Assign Homework Before Meetings

How can you coax creative ideas and input from meeting attendees?

The key is to have them prepare before the meeting. Make sure they have all the background they need to hit the ground running. Withholding information until the meeting will only slow the group down. A few best practices:

  • Highlight what’s important. If background material is long, flag or highlight key parts of the documents. Avoid overload.
  • Provide a “brain dump” memo that lists everything you know about the issue at hand. Include background on products, the marketplace and current competition. That allows the group to digest information and do some creative thinking in advance.
  • Assign homework. For example, challenge all participants to bring three solutions to the problem being discussed. Or, to start a meeting on a positive note, have all participants recall their biggest success since the last meeting, and ask one person to share a success with the group. The benefit: The practice generates excitement and involvement from participants.


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Make “Face time” Pay Off

If you don’t already hold weekly one-on-one meetings with your team members, you’re missing out on an opportunity to engage with them and to keep them engaged.

You may be skipping private meetings because your days are already filled with endless meetings. Even so, making time for individual sessions allows you to stamp out fires early and get in touch with your team in an effective way. In short, they’re a must. Here’s how to conduct them the right way:

  • Batch issues to discuss during your meeting. Keep a folder, either paper or digital – for each person you meet with. Throughout the week, drop in emails, documents or notes to remind you what needs discussing. The practice also eliminates interruptions, because your direct reports will be doing the same thing, rather than coming to you with each issue piecemeal.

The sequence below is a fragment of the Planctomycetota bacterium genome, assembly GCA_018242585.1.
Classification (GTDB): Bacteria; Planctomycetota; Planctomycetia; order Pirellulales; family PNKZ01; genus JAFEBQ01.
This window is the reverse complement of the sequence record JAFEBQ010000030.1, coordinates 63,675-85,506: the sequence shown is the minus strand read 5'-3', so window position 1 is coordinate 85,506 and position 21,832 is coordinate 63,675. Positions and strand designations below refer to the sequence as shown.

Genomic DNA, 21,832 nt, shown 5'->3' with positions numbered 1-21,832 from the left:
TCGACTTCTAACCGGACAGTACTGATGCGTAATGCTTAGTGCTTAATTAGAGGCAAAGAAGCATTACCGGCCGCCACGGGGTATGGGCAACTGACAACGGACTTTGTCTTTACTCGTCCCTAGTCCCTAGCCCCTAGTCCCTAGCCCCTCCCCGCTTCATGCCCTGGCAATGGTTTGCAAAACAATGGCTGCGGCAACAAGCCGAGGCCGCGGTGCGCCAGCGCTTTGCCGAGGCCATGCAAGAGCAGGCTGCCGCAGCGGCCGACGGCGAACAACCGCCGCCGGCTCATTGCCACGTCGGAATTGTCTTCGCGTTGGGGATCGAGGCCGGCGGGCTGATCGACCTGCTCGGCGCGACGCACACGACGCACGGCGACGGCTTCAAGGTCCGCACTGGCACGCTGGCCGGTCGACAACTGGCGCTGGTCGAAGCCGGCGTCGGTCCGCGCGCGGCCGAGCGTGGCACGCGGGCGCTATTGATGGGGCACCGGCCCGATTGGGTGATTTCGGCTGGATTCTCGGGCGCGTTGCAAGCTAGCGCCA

• Meet weekly or twice a month. Less than that and you won’t be able to build a relationship or provide direction and feedback. Even if your entire group meets that often, it’s the entire group, which means you can’t truly know what’s going on with individuals.
  • Don’t treat it as social time. Make sure you have an agenda, and keep it simple. Here’s one idea for an agenda template: project updates, challenges, successes, next steps and brainstorming solutions for an issue. Most topics should fall into one of those categories.
  • Add it all up at the end of the year. Whether you’re keeping notes or you’ve asked employees to turn in weekly updates, compile the documents in a file, with folders for each person. At the end of the year, you’ll have a detailed history of successes and challenges to reference during employees’ performance reviews.


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Quick tip: Delegate Tasks You Struggle With

Write down your top five weaknesses and assess which staff members are stronger than you in each area. Congratulations! You’ve just created a master delegation list. By assigning these tasks to employees who will perform as well or better than you, you’ll free key time for yourself to focus on your strengths.

Caution: Don’t delegate just the unpleasant tasks. Employees will feel “dumped on” if you give them only what’s mundane, insignificant or simply not fun.

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Create a Sense of Urgency

When you can’t afford to miss an opportunity or need to avoid a big mistake, create a sense of urgency to prompt your employees and coworkers to act now. Follow these tips:

  • Explain why the time to act is now. Every decision can’t be urgent or else none will seem so. However, when time is of the essence, offer reasons why. Perhaps you have an opportunity today that you won’t have in a couple of weeks or you have to act immediately to avoid a costly problem.
  • Share the benefits of acting now. What will the organization—and its employees—receive as a result of moving forward with a plan? You have to spell out what’s in it for your team if you expect people to jump on board and execute a plan quickly.